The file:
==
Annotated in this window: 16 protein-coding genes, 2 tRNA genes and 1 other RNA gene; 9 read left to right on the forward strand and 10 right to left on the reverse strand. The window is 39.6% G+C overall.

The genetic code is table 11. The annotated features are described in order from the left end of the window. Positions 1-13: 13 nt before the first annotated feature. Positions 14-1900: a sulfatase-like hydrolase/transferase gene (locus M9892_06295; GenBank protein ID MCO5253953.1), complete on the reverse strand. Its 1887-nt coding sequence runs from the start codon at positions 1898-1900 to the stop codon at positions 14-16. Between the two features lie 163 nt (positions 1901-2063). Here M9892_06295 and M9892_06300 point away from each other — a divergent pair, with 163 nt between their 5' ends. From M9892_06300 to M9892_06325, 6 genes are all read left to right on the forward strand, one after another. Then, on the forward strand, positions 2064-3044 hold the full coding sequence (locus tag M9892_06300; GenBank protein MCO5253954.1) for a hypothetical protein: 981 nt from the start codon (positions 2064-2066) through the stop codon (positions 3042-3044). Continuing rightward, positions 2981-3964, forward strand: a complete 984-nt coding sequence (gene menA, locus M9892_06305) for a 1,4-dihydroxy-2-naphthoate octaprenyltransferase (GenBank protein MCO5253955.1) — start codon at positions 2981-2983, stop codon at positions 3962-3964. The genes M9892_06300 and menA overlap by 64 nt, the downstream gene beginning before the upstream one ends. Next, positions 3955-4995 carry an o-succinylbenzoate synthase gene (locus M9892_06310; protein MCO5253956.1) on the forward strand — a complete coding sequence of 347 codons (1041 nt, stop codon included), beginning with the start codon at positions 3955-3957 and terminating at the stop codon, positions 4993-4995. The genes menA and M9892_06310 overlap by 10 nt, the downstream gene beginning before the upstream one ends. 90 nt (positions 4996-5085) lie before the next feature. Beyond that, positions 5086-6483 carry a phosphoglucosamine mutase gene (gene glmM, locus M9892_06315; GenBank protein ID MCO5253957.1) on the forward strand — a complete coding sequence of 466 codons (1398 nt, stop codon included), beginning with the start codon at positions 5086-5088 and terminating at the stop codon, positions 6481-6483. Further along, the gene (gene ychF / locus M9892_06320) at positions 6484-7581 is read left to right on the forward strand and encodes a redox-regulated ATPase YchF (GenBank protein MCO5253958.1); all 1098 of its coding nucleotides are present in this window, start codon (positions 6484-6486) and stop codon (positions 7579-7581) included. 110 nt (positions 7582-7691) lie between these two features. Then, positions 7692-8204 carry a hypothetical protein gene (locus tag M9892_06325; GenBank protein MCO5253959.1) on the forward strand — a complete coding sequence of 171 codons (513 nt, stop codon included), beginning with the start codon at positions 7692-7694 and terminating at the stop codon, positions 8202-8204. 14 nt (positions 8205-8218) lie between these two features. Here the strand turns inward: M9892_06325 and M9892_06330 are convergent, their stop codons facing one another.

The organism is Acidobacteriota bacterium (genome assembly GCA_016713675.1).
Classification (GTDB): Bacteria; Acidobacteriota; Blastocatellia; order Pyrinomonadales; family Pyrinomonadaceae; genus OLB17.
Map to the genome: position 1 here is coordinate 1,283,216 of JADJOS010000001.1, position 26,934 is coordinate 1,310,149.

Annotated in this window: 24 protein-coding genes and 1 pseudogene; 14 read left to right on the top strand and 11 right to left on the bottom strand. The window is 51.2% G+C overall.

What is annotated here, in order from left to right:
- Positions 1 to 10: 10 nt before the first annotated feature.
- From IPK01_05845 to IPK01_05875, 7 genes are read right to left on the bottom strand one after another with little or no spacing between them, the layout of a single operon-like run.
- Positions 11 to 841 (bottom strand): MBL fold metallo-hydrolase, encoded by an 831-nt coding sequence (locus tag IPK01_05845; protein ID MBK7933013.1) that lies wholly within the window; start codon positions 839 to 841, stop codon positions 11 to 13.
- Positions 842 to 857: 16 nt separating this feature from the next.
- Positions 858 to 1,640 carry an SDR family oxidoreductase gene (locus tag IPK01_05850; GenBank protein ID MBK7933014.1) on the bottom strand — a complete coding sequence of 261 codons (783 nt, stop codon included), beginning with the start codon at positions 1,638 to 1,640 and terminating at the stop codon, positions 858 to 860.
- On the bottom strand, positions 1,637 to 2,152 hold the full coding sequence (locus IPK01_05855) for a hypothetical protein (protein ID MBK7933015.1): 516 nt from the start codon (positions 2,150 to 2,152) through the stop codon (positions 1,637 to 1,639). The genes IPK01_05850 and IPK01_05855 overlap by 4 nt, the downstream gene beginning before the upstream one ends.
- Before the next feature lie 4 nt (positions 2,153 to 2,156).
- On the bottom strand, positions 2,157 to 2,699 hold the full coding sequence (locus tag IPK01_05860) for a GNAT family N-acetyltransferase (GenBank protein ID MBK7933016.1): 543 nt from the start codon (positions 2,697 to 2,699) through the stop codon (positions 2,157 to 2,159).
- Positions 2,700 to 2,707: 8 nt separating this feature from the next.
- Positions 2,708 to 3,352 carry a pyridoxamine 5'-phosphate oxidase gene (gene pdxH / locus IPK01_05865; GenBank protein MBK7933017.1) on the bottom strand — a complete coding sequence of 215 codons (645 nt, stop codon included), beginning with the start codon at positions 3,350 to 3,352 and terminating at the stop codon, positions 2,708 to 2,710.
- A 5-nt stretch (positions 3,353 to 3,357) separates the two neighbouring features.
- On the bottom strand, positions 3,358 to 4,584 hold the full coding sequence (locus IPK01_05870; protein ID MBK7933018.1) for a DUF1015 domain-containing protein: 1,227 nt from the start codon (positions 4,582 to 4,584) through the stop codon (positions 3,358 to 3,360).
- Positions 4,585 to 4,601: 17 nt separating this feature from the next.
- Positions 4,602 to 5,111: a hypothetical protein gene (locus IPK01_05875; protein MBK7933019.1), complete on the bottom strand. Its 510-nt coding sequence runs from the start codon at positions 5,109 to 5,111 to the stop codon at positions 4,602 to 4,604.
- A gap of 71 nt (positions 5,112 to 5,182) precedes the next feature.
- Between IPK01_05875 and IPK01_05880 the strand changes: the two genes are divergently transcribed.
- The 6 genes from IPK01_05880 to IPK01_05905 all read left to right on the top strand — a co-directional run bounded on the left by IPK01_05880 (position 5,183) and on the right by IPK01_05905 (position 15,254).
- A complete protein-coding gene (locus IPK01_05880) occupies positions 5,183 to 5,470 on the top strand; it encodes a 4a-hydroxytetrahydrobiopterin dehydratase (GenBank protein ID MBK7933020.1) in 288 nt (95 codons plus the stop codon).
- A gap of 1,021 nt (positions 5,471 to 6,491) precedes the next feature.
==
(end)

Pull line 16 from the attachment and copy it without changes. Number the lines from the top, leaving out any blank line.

- Positions 2,700 to 2,707: 8 nt separating this feature from the next.